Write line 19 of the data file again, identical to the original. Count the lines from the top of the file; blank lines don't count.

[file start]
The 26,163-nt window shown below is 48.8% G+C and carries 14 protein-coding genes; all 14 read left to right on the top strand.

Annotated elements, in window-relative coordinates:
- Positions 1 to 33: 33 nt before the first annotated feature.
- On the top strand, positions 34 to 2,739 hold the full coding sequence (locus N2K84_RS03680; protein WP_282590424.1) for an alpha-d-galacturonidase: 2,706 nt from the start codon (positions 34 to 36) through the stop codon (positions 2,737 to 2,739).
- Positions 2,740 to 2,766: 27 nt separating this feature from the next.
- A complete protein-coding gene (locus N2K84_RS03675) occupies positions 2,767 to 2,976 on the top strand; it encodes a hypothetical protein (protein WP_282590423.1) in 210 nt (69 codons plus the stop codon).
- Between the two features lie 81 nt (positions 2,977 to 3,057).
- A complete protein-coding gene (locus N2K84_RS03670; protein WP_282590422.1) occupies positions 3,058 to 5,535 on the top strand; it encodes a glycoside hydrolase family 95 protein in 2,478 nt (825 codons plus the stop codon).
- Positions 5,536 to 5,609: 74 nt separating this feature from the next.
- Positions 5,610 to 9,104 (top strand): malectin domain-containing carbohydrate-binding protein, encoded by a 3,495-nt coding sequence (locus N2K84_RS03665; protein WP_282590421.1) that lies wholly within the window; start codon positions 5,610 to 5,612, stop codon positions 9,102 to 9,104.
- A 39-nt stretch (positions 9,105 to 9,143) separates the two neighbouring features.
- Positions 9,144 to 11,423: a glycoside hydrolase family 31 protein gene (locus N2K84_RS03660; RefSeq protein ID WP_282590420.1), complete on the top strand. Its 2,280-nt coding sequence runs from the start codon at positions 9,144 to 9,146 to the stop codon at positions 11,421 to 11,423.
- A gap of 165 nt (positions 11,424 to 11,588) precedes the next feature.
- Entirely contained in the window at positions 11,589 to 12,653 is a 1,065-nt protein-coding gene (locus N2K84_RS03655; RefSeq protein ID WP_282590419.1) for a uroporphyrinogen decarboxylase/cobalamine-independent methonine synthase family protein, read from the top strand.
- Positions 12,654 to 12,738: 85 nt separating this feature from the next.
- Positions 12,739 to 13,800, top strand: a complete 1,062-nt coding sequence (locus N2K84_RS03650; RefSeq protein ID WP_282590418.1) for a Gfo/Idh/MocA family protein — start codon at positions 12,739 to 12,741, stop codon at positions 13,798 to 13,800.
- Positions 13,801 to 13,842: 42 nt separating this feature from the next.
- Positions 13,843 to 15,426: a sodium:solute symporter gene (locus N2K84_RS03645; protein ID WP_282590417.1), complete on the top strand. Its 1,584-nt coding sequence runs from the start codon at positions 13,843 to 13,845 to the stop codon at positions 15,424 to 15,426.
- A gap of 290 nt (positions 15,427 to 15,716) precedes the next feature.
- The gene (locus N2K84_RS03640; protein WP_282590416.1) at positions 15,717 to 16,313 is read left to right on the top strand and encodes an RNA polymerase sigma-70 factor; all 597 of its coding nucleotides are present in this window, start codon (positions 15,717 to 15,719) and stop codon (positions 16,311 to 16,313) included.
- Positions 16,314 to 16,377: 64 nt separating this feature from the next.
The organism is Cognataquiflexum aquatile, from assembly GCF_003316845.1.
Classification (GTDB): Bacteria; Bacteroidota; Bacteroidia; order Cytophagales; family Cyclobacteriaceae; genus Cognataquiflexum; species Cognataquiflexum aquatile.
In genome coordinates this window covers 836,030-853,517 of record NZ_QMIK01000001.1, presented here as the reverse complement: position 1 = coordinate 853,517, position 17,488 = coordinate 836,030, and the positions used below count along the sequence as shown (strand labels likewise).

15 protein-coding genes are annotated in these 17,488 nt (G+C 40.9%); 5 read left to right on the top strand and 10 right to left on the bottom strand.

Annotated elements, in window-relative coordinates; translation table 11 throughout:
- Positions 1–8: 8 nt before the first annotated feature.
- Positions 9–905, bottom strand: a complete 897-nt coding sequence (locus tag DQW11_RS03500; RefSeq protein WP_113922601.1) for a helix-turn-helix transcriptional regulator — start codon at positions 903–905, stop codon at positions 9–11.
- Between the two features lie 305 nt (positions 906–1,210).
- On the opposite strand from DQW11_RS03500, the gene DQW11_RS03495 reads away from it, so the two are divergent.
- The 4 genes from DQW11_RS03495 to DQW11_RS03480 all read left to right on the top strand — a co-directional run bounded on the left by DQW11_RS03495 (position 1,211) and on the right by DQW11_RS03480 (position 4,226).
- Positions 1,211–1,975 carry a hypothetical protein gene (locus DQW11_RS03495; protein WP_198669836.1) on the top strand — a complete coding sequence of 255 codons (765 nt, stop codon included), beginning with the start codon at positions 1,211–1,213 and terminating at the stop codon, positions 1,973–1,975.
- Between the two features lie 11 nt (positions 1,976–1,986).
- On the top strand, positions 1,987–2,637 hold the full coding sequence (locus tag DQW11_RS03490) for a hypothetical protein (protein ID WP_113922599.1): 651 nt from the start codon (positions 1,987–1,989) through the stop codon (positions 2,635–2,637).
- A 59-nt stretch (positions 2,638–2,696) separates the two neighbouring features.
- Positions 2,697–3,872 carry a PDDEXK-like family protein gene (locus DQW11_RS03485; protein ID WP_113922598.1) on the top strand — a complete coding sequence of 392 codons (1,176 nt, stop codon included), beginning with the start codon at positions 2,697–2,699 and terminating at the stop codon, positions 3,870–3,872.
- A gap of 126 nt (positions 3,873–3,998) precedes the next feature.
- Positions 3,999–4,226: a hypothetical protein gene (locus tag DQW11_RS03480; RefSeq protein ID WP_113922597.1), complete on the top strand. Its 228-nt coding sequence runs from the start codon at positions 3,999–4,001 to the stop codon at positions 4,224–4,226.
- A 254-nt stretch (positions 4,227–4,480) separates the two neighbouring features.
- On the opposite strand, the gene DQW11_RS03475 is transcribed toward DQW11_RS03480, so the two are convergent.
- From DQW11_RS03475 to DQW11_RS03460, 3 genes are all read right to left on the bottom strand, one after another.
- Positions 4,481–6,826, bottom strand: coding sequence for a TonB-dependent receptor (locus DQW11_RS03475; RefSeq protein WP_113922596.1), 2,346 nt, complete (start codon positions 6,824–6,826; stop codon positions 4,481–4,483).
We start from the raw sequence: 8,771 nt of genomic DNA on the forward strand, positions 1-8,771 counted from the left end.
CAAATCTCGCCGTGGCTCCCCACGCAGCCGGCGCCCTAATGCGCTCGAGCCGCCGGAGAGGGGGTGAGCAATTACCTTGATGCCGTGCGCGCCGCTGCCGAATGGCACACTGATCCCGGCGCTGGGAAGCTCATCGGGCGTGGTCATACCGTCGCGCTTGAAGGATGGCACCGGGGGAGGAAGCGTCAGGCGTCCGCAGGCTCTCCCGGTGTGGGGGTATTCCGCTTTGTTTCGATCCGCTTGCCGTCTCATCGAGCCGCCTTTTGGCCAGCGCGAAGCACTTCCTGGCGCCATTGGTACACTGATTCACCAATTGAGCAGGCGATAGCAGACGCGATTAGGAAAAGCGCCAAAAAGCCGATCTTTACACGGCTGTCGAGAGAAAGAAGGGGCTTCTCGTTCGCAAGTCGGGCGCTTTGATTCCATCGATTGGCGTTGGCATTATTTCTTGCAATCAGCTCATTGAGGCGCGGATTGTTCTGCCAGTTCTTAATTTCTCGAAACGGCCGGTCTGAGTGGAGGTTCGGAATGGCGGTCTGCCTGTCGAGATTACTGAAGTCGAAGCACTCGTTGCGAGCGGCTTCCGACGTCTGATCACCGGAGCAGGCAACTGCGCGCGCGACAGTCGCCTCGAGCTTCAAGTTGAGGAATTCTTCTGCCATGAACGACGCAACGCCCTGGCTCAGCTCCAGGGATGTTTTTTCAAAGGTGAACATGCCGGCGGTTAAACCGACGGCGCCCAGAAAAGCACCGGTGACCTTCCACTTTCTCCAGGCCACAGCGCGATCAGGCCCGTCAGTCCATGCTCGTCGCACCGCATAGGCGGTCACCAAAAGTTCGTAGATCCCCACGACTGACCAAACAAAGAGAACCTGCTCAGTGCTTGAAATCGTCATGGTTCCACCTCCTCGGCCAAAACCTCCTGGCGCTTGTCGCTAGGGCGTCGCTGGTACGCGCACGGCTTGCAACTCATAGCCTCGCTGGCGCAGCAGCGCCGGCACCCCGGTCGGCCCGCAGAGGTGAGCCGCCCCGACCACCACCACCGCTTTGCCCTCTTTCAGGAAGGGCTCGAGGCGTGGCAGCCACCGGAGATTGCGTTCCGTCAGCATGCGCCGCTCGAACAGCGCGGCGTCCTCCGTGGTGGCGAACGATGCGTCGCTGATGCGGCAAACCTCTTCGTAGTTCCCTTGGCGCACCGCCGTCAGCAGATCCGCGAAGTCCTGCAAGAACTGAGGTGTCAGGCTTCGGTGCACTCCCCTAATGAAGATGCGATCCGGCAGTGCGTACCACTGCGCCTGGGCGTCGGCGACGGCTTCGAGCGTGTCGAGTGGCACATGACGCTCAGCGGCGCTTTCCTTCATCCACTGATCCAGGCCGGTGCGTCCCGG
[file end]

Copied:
- A gap of 290 nt (positions 15,427 to 15,716) precedes the next feature.